Open-web aggregators now claim 19% of first-thing-in-the-day use, up from just 10% three years ago and now moving into a virtual tie with newspapers for second position, with TV's lead shrinking. Business, sports and political sites have markedly gained audience, moving from 4% to 7%, while online newspapers show good growth as well, from 3% to 6%
TV (dropping from 36% to 30% over three years), newspapers (dropping from 23% to 19%), and radio (dropping 20% to 15%) have all suffered losses since the 2006 data.
Examining users' habits for accessing news "first thing in the day," the profile of use by Power News Users is fairly similar to that of the non-Power segment, a group we'll call Regular News Users. Power News Users do, though, show greater use of aggregators, and lesser usage of newspapers.
News Usage (% of Respondents, 2009)
First Thing in Your Day
Power News Users
Regular News Users
Power News Users
Regular News Users
Google, Yahoo!, MSN, AOL News
Other online sites
Source: Outsell's News User Survey 2009
Once readers are out in their daily lives, they are turning increasingly to digital sources for "news right now." Added together, the aggregators, newspapers online, and other online sites, represent a clear majority of digital sources for immediacy. A couple of years ago, only 33% used digital sources for "news right now."
TV has lost news right share, from 43% to 30%, while newspapers have lost more than half of their "right now" audience, moving from 8% to 3%. Radio moved down from 10% to 7%.
Power News Users, though, continue to be more likely to be daily readers, as compared to Regular Users, 41% to 37%. The report notes that Power News Users use newspapers less than Regular Users first thing in the morning. As news-aware people, though, they're omnivorous, apparently coming back to newspapers later in their days for depth and breadth.
Worrisome for daily newspaper publishers, readers report less usage of the daily newspaper overall. Overall, 39% of those surveyed report daily newspaper usage. That's down 10 percentage points in three years, closely paralleling actual drops in reported circulation. The drop in daily usage is reflected in the spiraling decline in circulation, with US newspapers reporting their first double-digit drop from March through September 2009. Further, there's no end in sight for circulation losses for daily newspapers.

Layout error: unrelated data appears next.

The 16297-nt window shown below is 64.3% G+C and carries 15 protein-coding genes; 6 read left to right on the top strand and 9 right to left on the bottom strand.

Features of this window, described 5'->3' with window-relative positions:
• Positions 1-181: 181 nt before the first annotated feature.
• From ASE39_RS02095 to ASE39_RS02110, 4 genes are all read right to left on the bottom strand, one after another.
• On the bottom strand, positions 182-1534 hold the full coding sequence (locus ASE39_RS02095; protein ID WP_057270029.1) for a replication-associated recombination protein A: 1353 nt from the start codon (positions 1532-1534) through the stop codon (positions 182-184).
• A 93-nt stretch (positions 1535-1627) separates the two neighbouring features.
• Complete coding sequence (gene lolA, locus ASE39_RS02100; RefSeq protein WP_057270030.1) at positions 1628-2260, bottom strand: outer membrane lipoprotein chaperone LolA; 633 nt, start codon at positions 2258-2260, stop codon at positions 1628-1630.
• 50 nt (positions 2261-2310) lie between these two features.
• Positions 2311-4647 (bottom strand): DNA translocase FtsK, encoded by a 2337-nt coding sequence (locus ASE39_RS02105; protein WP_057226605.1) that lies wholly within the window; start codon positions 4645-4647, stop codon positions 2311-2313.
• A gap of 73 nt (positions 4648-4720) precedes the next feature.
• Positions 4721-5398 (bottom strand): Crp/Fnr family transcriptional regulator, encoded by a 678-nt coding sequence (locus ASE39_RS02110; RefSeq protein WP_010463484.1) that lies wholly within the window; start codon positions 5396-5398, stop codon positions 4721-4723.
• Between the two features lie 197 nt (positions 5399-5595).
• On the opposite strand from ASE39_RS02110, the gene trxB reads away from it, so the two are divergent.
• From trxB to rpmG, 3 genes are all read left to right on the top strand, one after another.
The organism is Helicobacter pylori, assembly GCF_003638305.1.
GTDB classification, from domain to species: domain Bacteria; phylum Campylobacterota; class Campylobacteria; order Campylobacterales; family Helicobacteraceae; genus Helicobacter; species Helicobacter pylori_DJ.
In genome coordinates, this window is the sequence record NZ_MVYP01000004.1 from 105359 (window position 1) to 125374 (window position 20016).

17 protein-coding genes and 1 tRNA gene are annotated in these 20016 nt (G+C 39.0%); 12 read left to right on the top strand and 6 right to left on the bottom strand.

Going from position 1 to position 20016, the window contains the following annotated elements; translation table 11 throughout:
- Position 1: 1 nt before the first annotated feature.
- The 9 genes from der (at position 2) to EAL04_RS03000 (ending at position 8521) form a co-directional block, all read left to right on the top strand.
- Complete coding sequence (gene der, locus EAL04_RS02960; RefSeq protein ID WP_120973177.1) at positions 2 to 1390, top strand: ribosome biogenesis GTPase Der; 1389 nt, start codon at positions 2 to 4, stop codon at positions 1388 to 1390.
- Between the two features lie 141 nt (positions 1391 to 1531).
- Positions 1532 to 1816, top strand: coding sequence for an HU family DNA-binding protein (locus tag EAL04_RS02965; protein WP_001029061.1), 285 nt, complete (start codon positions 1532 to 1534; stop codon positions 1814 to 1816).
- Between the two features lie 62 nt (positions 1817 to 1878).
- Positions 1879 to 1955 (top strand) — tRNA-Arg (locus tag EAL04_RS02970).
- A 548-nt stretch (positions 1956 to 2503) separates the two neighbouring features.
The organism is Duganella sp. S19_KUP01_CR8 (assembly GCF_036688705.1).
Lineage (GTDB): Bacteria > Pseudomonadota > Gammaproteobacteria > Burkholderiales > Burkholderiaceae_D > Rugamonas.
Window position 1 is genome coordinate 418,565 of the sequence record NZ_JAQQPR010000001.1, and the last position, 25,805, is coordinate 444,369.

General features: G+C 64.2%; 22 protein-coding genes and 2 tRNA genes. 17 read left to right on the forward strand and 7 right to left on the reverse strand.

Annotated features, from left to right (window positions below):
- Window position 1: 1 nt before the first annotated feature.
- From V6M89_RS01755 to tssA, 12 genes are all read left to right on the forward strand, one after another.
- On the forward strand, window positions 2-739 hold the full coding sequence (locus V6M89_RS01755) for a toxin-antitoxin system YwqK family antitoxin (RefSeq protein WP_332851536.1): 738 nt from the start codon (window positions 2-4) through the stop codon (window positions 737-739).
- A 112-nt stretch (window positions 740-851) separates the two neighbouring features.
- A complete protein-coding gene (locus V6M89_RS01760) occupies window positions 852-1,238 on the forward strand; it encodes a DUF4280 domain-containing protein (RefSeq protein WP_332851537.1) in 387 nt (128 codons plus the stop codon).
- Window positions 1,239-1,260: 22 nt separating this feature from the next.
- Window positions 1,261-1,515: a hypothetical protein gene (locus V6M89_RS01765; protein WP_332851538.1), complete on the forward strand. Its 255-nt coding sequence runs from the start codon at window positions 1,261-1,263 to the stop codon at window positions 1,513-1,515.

"Paid content" provided a rallying cry for much of 2009, as the industry searched for ways to pry revenues out of readers online. In a free, good-enough content world, that continues to be a difficult proposition. As we approach 2010, publishers are slowly readying experiments to test out models, largely around "metering" and niche content lines.
In the survey, Outsell went directly to readers to try to size how large a market of potential payers might exist. Asking readers about their willingness to pay for online content if free access "was restricted to paid [print] subscribers:"
Power News Users are a little more likely to be willing to pay, 11% saying they'd subscribe or renew to get online news, compared to 9% of Regular News Users.
Readers see printed news as worth paying for, though fewer of them read newspapers. When readers, many of them the same print readers, go online, they expect the news to be free. The hardest question here confronting publishers: Is it too late to force a change in reader attitude about the value of traditional newspaper content online? With proliferating choices, and local ones, available online, online subscriptions may have left the barn, concludes the report.